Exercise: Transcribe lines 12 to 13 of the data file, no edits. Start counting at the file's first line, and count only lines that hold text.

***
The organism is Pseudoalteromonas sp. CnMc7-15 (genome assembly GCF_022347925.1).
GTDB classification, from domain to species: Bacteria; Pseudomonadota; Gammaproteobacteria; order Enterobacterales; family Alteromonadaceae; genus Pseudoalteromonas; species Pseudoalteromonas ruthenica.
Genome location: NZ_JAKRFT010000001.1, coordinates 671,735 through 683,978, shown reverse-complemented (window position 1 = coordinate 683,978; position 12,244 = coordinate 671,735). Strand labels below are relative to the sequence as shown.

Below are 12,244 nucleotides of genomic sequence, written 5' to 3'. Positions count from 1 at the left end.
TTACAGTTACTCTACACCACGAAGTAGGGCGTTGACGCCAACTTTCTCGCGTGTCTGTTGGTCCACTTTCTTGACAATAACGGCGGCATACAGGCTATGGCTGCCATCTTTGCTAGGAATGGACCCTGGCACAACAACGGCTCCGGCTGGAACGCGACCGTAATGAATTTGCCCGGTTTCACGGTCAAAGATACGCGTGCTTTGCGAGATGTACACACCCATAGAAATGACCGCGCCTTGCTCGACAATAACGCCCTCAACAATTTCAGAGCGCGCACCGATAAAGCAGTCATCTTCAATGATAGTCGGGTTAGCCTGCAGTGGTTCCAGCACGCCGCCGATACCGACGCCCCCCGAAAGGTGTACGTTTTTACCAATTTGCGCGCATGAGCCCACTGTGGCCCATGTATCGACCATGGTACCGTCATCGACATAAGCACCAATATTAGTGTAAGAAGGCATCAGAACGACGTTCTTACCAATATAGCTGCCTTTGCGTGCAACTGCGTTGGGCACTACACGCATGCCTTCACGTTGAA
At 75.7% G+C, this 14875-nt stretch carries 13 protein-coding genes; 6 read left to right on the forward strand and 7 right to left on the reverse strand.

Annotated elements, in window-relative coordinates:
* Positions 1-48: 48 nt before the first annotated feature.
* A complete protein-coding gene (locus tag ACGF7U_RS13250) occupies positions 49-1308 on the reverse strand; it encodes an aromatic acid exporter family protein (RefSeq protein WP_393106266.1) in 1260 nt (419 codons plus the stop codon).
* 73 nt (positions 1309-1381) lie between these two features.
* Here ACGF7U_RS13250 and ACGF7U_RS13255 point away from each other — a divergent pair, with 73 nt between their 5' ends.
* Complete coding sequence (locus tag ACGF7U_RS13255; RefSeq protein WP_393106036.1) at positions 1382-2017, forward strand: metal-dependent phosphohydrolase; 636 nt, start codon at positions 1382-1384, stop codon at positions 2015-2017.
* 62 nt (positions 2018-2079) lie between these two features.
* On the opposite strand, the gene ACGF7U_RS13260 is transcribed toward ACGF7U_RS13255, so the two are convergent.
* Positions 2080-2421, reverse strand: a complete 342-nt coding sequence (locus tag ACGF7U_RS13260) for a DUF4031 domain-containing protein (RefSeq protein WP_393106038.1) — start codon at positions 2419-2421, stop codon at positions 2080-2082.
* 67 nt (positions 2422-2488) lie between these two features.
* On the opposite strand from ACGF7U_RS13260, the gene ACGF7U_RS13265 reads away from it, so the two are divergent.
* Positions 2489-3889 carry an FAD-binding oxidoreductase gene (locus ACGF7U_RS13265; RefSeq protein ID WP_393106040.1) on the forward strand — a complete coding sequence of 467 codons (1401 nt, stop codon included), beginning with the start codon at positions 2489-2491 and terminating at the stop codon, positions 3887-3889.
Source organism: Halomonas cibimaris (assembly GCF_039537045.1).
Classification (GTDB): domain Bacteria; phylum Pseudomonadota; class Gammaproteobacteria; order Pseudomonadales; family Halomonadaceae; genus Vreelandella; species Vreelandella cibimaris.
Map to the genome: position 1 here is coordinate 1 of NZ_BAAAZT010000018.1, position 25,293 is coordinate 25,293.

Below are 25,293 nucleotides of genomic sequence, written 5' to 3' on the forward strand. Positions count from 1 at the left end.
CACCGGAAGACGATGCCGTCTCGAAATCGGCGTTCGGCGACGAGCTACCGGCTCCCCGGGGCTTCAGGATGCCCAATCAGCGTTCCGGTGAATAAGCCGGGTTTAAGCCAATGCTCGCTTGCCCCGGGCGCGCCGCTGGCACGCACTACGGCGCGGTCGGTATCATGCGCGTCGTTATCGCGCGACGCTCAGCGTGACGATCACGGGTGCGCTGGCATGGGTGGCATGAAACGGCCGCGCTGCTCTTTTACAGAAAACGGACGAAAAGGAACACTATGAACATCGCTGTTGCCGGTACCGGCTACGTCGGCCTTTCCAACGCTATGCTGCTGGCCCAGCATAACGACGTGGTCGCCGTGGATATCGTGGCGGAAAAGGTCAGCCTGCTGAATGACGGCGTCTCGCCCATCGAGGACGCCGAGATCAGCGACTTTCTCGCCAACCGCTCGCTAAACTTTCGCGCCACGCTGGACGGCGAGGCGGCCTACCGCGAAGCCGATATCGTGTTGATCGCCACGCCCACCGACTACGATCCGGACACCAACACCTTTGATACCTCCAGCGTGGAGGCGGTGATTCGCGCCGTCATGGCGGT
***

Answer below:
* Complete coding sequence (locus tag ACGF7U_RS13255; RefSeq protein WP_393106036.1) at positions 1382-2017, forward strand: metal-dependent phosphohydrolase; 636 nt, start codon at positions 1382-1384, stop codon at positions 2015-2017.
* 62 nt (positions 2018-2079) lie between these two features.